This trade is not insignificant at more than $400 billion.2 When we consider that this amount of money is thirteen times the amount required to halve the number of people without access to safe drinking water and basic sanitation,3 it is readily apparent that our priorities are skewed.
The two largest profiteers from arms manufacturing (Lockhead Martin and Boeing – both based in the US) had sales of over $30 billion each in 2013. Six of the ten largest arms manufacturers are based in the US, with combined sales of $106.7 billion in 2013. That is a huge figure – greater than the GDP of more than half the nations of the world.
Where do these arms sales end up? Developing nations are the recipients of 84% of arms deals4 - the very nations whose people are those without access to safe drinking water and basic sanitation. This fact beggars two questions. First, why do these nations buy arms? Second, why do the rich nations, mostly in the form of transnational corporations sell armaments to them?
The answer to these two questions comes down to just two P words: Profit and Power. The two are inextricably linked. Profit = Power = Profit = Power… ad nauseum. We all know it. We’ve all seen it. We have seen it in numerous guises over the years. Western nations selling off their dangerous, toxic and murderous commodities to those in developing nations. We’ve seen it with powdered milk products for babies.5 We’ve seen it in harmful insecticides and pesticide sales to India and African nations.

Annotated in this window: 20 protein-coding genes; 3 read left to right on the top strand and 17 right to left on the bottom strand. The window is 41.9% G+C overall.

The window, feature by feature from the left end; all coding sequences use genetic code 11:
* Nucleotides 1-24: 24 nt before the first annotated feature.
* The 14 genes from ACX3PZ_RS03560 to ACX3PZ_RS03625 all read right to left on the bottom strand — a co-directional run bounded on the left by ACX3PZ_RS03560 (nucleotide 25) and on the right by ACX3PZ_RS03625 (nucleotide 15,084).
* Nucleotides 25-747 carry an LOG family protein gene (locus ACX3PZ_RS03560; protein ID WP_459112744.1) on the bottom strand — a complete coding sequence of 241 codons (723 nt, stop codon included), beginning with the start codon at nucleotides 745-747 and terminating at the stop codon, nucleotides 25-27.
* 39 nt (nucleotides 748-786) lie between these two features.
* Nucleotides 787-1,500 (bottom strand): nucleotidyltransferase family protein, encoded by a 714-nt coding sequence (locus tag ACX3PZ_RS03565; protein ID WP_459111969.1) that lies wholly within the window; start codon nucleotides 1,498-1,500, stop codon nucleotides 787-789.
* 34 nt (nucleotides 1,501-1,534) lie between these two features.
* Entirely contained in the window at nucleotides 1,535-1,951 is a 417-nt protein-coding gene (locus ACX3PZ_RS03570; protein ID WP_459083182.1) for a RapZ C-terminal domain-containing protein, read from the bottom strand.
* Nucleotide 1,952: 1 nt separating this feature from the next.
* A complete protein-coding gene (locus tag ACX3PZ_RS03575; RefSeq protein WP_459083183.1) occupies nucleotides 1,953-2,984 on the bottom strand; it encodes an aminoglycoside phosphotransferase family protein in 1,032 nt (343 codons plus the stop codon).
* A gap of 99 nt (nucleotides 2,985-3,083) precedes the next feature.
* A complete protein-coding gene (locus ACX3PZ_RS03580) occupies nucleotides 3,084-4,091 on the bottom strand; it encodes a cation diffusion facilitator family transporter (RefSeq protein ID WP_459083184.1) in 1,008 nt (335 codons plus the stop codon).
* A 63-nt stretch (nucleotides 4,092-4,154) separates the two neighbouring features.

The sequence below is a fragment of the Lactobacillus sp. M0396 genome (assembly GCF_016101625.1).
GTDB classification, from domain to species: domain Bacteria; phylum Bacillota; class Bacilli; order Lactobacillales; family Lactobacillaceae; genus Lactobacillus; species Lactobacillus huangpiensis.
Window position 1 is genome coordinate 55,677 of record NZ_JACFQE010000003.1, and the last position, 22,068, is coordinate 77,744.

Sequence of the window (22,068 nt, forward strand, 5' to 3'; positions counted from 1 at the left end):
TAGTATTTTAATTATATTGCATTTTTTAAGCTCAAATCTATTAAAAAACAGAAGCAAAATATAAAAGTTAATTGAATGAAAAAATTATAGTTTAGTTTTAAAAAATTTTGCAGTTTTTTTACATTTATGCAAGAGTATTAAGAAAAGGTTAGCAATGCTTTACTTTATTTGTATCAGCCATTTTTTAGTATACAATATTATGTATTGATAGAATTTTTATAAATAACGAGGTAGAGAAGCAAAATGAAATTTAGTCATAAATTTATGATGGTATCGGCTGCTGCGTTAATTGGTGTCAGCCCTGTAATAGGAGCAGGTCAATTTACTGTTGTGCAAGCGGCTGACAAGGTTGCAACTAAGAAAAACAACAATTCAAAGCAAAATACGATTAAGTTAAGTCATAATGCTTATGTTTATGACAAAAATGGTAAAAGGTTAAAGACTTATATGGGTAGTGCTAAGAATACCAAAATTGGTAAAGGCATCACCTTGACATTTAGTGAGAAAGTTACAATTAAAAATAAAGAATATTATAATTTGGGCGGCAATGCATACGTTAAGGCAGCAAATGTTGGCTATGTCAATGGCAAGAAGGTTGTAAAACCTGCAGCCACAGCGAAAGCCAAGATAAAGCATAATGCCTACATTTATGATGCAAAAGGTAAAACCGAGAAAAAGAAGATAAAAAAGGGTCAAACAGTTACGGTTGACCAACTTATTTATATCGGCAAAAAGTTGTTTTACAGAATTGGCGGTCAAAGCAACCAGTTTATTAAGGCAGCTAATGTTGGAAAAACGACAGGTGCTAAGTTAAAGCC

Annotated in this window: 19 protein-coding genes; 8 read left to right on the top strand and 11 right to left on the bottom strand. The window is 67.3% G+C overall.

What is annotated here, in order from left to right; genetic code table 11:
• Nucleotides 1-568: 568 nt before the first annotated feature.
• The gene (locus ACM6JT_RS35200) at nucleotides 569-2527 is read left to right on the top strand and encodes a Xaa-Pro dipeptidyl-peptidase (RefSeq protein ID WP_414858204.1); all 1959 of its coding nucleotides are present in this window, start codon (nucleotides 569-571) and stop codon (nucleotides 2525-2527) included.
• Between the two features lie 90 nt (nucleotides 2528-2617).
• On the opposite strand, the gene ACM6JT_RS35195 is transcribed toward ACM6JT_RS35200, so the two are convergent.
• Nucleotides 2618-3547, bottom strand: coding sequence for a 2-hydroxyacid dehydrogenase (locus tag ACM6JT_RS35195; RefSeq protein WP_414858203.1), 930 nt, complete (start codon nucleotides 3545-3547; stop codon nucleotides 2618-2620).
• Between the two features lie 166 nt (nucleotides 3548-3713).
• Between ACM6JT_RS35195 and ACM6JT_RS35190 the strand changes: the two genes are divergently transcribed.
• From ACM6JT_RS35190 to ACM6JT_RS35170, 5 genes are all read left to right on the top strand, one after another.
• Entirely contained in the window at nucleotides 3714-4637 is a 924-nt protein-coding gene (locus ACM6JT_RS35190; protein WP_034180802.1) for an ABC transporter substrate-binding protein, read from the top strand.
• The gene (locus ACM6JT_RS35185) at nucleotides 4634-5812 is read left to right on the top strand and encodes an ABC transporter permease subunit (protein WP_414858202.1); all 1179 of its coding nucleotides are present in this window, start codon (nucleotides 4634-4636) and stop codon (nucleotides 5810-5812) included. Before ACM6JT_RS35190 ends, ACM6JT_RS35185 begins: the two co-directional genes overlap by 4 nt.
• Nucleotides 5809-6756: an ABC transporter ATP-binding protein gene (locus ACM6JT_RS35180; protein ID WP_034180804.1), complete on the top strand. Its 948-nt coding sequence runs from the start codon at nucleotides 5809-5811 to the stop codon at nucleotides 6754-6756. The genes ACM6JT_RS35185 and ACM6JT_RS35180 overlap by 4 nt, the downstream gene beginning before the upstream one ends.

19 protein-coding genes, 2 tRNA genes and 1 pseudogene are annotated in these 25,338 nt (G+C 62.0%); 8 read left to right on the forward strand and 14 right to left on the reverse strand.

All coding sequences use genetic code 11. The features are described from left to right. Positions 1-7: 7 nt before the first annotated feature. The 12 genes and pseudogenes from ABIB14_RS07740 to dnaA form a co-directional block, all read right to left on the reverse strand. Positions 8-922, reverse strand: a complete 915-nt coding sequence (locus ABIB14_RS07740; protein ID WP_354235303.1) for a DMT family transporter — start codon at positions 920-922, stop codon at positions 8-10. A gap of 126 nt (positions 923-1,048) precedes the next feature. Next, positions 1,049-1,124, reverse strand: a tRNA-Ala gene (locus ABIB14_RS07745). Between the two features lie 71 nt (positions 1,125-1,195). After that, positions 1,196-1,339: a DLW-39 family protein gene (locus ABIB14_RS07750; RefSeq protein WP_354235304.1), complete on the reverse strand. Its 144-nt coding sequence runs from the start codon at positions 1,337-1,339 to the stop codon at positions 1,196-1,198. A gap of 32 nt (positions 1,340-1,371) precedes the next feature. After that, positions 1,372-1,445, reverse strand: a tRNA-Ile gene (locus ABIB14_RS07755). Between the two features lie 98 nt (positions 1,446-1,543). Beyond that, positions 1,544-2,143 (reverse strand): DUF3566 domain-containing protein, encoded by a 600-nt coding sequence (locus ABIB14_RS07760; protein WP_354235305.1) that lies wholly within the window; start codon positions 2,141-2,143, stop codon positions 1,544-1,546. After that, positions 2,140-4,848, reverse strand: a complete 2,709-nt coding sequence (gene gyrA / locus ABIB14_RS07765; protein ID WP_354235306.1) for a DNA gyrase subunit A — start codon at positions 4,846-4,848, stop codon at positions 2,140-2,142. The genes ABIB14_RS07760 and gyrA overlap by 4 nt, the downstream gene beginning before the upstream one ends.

The arms trade is a nasty, vicious and utterly immoral trade. And, it is those very nations who have the responsibility for peace and security who are the major suppliers, and who gain to benefit most from the selling of death and destruction. Certainly, there are those who are prepared to buy and they have to take their own responsibility for that. But, we who live in the richer nations have a responsibility to call our governments and businesses to task.
The arms trade, like the slave trade earlier, is an economic activity that should be relegated to the history books and not part of our future stories.
1. SIPRI (Stockholm International Peace Research Institute) Yearbook 2015.
2. This figure does not include China’s state-owned arms manufacturers.
3. Costing MDG Target 10 on Water Supply and Sanitation, World Water Council, March 2006. p vi
4. Richard Grimmett & Paul Kerr, Conventional Arms Transfers to Developing Nations, 2004-11, Congressional Research Service, August 24, 2012
5. In the 1970s, following a damning issue of New Internationalist, a boycott of Nestle was launched because of it’s aggressive marketing of baby formula within developing nations. The campaign is coordinated now by International Nestlé Boycott Committee.